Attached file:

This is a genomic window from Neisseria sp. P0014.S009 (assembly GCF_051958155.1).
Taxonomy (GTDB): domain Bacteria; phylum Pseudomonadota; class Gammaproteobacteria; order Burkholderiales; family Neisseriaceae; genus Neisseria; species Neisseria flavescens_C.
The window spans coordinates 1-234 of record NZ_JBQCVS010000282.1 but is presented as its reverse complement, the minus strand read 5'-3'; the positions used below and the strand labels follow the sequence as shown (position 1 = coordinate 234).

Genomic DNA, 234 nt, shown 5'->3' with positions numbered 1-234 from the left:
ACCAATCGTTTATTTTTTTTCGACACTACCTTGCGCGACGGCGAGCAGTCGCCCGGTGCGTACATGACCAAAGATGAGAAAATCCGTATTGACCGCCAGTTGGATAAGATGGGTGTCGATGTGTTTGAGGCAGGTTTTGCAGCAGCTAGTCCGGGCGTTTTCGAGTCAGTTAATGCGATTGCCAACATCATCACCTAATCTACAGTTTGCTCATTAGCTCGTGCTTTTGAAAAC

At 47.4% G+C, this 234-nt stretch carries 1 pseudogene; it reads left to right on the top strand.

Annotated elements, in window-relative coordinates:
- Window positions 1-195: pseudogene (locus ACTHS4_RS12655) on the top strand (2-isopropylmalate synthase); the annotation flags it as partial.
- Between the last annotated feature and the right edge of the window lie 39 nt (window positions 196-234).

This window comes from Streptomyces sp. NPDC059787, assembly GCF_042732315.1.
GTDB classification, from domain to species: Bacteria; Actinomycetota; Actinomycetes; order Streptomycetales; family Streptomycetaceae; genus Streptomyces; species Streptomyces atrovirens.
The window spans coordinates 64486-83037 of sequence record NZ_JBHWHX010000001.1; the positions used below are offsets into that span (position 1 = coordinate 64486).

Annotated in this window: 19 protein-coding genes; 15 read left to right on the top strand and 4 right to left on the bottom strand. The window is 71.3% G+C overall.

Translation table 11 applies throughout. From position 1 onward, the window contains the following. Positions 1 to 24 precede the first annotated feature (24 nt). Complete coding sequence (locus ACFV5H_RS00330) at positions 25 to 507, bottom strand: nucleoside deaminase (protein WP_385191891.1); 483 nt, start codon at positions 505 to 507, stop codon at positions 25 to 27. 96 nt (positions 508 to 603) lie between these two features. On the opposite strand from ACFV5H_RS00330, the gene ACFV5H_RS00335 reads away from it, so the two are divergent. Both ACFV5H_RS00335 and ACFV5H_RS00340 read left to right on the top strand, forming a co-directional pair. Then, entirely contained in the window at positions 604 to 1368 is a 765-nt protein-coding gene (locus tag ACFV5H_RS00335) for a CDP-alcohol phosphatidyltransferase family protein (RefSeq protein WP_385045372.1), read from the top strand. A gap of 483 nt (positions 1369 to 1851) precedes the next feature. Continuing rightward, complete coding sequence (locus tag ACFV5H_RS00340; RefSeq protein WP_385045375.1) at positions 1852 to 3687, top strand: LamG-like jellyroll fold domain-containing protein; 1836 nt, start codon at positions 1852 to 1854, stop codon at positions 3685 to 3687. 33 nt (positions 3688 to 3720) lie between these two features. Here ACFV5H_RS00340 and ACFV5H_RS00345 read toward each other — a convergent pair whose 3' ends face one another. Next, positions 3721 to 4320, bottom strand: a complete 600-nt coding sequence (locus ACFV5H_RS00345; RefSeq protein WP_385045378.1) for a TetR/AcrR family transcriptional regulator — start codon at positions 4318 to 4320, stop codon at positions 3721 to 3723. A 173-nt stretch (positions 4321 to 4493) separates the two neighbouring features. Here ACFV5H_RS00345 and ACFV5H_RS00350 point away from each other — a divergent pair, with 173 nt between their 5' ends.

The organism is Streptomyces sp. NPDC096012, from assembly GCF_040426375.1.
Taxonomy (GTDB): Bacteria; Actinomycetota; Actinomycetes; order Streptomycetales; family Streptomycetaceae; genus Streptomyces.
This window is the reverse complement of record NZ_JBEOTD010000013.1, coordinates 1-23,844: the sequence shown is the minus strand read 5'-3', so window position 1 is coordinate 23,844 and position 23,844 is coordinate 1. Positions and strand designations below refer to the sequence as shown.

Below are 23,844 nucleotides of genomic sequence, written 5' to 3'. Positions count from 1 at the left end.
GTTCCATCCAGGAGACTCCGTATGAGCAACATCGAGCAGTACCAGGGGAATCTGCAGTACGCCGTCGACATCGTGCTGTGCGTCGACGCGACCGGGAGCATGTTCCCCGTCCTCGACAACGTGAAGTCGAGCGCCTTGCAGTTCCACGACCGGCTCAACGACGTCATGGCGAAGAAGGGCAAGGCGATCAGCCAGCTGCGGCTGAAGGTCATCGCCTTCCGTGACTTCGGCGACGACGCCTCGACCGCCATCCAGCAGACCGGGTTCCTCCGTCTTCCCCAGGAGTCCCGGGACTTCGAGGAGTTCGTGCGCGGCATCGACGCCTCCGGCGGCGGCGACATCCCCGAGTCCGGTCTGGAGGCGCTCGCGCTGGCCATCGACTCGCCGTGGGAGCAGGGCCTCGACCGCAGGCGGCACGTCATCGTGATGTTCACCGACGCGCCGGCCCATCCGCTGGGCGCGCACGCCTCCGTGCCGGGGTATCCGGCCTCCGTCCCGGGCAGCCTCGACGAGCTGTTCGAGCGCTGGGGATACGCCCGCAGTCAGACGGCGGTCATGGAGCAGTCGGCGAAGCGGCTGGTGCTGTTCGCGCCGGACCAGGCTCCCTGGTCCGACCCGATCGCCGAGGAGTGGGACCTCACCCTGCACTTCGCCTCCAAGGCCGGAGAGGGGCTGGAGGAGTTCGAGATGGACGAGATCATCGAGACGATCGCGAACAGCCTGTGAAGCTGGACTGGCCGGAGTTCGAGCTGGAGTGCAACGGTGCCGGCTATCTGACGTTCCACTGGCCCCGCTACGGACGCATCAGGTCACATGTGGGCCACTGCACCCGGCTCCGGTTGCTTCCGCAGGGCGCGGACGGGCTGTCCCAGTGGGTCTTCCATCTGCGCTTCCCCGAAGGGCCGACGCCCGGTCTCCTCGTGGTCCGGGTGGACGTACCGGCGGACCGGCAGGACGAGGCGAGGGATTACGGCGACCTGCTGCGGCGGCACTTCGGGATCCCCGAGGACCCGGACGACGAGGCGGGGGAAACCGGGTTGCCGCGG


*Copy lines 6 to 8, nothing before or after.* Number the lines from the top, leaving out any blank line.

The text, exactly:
At 47.4% G+C, this 234-nt stretch carries 1 pseudogene; it reads left to right on the top strand.

Annotated elements, in window-relative coordinates:
- Window positions 1-195: pseudogene (locus ACTHS4_RS12655) on the top strand (2-isopropylmalate synthase); the annotation flags it as partial.